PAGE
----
Non-Voters Don’t Lose Their Right to Vote
Non-Voters Don't Lose Their Right to Vote
Supreme Court to Decide When Voters Can Be Purged
We work hard at Common Cause encouraging people to vote and working to ensure that voting is accessible and convenient for everyone who is qualified. We believe that our democracy is stronger when everyone participates.
But of course, not everyone votes. Some people don’t care or figure voting is a futile exercise; some intend to vote but can’t get away from work on Election Day. Some forget about the election, or get sick or disgusted with the candidates and just don’t make it to the polls.
Whatever their reasons for not voting, these folks don’t lose their right to vote, or at least they shouldn’t. But in some states, election officials will take your name off the voter rolls if you don’t vote in successive elections.
Common Cause filed an amicus brief last week in Husted v. A. Philip Randolph Institute, a case now before the Supreme Court that could produce a clear standard for when officials are permitted to purge inactive voters from the rolls. The suit challenges Ohio’s policy of purging voters who miss two successive elections, fail to respond when the state mails out a notice to verify their residence, and then fail to vote for four more years.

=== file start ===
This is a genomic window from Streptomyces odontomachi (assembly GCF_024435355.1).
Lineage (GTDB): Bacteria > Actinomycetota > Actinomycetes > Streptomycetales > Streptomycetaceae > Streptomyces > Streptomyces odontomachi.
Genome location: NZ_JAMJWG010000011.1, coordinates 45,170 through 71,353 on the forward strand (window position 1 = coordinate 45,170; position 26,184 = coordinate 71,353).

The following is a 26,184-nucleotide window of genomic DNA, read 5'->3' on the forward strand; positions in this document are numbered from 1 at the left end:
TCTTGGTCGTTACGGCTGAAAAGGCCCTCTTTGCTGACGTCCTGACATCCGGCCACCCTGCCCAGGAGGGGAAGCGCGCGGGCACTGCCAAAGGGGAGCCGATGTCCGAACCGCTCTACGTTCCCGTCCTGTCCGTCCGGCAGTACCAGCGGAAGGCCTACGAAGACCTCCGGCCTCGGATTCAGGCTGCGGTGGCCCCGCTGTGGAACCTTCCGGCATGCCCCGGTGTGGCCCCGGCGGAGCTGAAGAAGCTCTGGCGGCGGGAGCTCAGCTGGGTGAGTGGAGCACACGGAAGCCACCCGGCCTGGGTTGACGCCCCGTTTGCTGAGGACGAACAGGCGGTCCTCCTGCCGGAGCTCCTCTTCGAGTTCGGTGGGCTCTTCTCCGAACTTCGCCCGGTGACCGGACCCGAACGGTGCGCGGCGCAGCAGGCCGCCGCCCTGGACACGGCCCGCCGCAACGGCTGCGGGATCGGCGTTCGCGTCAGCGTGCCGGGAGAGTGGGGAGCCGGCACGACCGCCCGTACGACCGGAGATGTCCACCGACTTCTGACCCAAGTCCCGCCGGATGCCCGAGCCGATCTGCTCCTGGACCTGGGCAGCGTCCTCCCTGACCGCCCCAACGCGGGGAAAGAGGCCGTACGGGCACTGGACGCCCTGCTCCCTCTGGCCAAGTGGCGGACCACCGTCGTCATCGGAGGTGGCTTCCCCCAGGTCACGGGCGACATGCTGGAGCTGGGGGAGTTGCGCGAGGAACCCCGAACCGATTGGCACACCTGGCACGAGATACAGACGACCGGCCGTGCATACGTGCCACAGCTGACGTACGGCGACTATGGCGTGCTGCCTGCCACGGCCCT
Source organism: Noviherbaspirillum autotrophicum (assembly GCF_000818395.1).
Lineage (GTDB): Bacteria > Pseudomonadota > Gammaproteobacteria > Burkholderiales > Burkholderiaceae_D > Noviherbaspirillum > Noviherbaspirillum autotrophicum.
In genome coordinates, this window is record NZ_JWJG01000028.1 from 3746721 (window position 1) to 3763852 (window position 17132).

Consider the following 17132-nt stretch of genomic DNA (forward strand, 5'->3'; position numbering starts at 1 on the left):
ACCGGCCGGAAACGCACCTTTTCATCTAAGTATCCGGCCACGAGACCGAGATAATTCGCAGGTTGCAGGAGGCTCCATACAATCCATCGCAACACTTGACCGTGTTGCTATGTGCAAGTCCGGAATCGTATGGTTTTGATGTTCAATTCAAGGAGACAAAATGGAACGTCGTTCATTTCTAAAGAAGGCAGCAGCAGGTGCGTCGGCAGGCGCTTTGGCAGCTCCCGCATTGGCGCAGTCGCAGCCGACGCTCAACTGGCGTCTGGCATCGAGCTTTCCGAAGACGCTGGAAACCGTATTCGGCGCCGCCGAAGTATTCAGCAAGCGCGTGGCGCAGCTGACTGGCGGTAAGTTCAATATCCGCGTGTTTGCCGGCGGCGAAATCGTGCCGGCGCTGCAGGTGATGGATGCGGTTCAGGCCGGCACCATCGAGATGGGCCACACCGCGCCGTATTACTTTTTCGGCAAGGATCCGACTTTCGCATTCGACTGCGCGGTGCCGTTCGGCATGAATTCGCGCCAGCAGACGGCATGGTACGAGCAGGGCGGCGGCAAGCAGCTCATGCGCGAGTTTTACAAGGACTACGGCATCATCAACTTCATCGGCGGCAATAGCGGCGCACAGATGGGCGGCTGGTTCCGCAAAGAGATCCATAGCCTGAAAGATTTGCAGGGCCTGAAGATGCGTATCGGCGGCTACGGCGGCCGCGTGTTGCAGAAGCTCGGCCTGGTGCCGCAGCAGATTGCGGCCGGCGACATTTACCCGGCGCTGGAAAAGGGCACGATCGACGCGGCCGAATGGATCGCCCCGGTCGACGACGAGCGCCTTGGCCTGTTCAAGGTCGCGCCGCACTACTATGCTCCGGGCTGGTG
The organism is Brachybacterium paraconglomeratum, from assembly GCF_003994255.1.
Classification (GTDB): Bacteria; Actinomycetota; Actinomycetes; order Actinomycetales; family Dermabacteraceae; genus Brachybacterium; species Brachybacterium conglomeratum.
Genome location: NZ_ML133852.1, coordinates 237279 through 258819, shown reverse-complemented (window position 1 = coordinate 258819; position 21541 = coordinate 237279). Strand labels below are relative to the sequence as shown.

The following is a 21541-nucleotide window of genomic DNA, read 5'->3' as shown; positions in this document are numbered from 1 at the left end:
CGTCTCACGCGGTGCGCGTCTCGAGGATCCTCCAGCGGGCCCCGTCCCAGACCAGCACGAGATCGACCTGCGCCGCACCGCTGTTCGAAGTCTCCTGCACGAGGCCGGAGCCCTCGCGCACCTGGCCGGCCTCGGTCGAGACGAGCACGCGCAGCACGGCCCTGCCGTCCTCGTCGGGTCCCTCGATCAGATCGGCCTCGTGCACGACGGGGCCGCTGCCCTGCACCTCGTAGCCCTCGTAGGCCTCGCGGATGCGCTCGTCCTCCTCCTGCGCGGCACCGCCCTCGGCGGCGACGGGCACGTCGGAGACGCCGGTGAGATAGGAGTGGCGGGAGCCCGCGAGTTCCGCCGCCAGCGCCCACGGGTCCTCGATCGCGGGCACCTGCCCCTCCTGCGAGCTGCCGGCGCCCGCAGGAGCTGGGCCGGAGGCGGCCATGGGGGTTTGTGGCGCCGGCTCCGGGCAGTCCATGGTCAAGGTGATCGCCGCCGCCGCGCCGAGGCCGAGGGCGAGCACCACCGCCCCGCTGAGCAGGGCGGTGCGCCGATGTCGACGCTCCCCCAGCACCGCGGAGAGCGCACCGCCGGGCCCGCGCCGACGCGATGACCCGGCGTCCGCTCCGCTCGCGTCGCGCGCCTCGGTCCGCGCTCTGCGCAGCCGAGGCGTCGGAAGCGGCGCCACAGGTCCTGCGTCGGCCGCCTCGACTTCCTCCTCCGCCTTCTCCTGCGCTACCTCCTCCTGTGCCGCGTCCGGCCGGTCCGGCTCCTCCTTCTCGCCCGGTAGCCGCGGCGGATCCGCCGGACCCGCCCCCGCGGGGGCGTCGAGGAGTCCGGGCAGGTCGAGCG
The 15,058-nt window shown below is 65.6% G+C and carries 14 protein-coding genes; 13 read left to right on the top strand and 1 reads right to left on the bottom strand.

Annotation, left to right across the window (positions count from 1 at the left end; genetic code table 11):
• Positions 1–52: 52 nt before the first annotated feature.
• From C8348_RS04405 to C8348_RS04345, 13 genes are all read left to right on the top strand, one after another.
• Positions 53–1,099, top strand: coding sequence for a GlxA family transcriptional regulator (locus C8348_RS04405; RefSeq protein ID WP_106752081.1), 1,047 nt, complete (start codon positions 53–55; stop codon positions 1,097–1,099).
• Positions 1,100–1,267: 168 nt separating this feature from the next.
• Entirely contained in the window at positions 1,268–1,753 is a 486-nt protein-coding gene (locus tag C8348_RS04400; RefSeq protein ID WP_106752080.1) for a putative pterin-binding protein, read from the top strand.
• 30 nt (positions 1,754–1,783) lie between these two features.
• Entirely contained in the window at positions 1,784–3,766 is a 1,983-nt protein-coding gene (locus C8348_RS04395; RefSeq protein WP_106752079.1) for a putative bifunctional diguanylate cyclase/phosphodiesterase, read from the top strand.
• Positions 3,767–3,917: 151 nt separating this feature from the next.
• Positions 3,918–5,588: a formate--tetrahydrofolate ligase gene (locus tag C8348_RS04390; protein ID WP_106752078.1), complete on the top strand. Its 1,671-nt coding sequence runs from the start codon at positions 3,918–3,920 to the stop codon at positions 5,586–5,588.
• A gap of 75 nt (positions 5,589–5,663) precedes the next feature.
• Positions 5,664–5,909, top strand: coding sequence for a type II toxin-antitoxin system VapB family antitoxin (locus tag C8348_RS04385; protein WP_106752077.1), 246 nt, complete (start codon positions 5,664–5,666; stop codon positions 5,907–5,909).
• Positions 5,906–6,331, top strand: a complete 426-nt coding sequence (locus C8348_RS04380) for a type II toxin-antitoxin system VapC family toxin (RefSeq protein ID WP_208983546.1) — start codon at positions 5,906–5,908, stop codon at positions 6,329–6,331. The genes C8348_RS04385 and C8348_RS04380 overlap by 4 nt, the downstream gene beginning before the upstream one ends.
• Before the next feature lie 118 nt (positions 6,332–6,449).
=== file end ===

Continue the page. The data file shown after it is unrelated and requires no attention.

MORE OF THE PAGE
For a deeper look at the case and the issues involved, listen to the recording below (or download here) of a press briefing conducted Monday with speakers including Common Cause President Karen Hobert Flynn.